As a naturopathic doctor, I take my time with my patients and get to know each person’s story, as well as his or her health history.  Very frequently it turns out that at least a component of his or her chief concern involves stress.

Nor am I alone in this – an estimated 75-90% of all visits to Primary Care Physicians are for stress-related complaints or disorders.  Stress has been linked to all of the leading causes of death, including heart disease and cancer.  Clearly from a holistic physician’s perspective, proper stress management techniques are absolutely essential to your health.

The following is a list of recommendations that I make to my patients.  Some may be more applicable to you than others.

  • Get enough sleep.  Adequate sleep contributes to overall well being, including but not limited to improved energy and greater emotional stability.
  • Eat a healthy diet.  High sugar, high saturated fat, and nutrient deficiencies can all cause inflammation and a physiologic stress response in your body.
  • Exercise regularly.  Exercise elevates your mood by releasing endorphins (the natural “high”) and improves your metabolism.  It also promotes the elimination of toxins from your body by improving your circulation.  Toxic accumulation can also cause a physiologic stress response.
  • Relaxation techniques.  Choose one or more of the following suggestions to practice regularly.  Notice that all of these techniques involve a shift in focus — that is the key.
    • Prayer.  The idea that we are in control of our own lives is an illusion anyway.  Prayer reminds us to place our focus not on the problem, but on the One who can lead us to the solution.  Pray about your concerns, but then be still and listen.  You might be surprised what you’ll hear.
    • Meditation is the art of clearing your mind and focusing intently on a single image, phrase, or idea.  Worry involves the constant focus on a negative thought or idea, while meditation is the intentional focus on a positive idea.  For example, I meditate on Bible verses that speak specifically to my circumstance.  Instead of worry and fear, I begin to see the positive solution I hope for as I focus on these words.  My hope then turns into faith as I choose to believe the verses on which I am meditating.
    • Guided imagery.  When you worry, you are using your imagination to envision a negative outcome.  Why not use the powerful tool of your mind in order to achieve the opposite effect?  There are many terrific guided imagery CDs that can help you with this technique if you are not yet adept at creating powerful images on your own.
    • Yoga.  This form of slow, methodical stretching holds each pose long enough to release stored tension in the muscles that are forced to relax.  It also emphasizes proper breathing (see below).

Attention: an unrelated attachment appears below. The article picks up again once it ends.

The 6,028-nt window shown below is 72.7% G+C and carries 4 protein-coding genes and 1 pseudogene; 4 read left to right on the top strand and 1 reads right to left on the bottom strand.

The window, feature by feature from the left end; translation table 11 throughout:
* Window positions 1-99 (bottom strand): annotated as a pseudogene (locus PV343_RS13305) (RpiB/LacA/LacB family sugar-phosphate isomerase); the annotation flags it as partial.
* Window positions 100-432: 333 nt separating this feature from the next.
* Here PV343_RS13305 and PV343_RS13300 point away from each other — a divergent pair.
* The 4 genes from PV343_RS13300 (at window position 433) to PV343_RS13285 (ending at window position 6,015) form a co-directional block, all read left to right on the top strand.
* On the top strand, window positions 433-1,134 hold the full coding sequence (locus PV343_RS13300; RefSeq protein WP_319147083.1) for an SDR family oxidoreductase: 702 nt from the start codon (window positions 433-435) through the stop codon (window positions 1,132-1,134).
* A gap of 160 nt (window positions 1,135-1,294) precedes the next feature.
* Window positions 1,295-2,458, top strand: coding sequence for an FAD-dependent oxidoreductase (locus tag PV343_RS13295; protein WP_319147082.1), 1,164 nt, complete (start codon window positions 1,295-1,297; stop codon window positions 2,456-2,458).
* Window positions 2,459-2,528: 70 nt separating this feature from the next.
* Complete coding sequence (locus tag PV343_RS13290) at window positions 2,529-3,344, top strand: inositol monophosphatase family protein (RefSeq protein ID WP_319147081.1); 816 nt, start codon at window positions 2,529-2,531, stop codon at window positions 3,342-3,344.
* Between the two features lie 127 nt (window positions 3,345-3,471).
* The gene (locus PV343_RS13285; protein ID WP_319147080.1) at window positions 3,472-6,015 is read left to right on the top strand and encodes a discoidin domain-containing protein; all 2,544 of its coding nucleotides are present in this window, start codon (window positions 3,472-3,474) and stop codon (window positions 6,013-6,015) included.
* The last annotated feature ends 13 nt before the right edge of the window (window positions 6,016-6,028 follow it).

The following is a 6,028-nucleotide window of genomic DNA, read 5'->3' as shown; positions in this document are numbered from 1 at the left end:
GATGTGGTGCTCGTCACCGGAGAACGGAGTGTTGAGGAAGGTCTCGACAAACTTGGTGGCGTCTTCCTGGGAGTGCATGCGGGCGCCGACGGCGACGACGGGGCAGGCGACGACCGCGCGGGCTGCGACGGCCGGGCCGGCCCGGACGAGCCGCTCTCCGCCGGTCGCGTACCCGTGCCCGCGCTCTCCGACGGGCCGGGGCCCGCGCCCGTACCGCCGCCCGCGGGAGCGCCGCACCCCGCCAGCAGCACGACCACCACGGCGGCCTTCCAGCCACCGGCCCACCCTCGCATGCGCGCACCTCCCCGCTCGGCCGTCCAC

• Deep breathing.  This is a quick way to bring your body into a parasympathetic (or a “not stressed”) state.  When muscles are tense, they seize up, inhibiting blood flow and oxygenation.  Deep breathing provides more oxygen to your tissues, helping to release that tension.   Breathe in and out to a count of five seconds each, expanding your stomach rather than your chest.  This drops your diaphragm, fills your lungs to capacity, and slows your heart rate.
    • Massage.  This technique forces blood flow back into tense muscles, which both delivers oxygen and whisks away toxins that have stagnated in the tissues.
  • Maintain a positive attitude.  Thoughts easily become habits — negative meditation (or worry) produces a negative attitude, and positive meditation does the opposite.  Just like any other habit, it’s difficult to break the tendency to think negatively at first, but it becomes easier with practice.  It is also important to be selective about the ideas that you allow to influence your mind.  As far as you are able, surround yourself with positive people and uplifting media (books, music, movies, and the like), and shut off those voices that are negative or harmful.  It still may not be easy at first to change habits of negative thinking, but this will certainly help to set you up for success.
  • Practice effective communication.  Many stressful events in our lives come about as a result of poor communication, leading to tension in relationships.  It is important to diffuse these situations at the outset as much as possible in order to avoid larger problems later on.
  • Manage your time.  This involves planning for those tasks that we consider to be most important, and also allowing time for relaxation.  Planning your schedule in advance will help you know when to ask for assistance, rearrange your priorities, or say no when you see that you won’t have enough time to complete a particular task.  Both over scheduling and poor time management can lead to unnecessary stress.
  • Develop leisure activities.  Consider joining a social or volunteer group with similar interests to yours.  Schedule time to get away for the weekend, to go on vacation, or to spend time with people you love.

Stress is not what happens to us; it’s the way our bodies react to it.  But if we supply our bodies and our minds with positive, healthful influences, we will be much better equipped to deal with the challenges of life.

This fantastic article by Positive Psychology also serves as a resource for those wishing to dig deeper into this topic!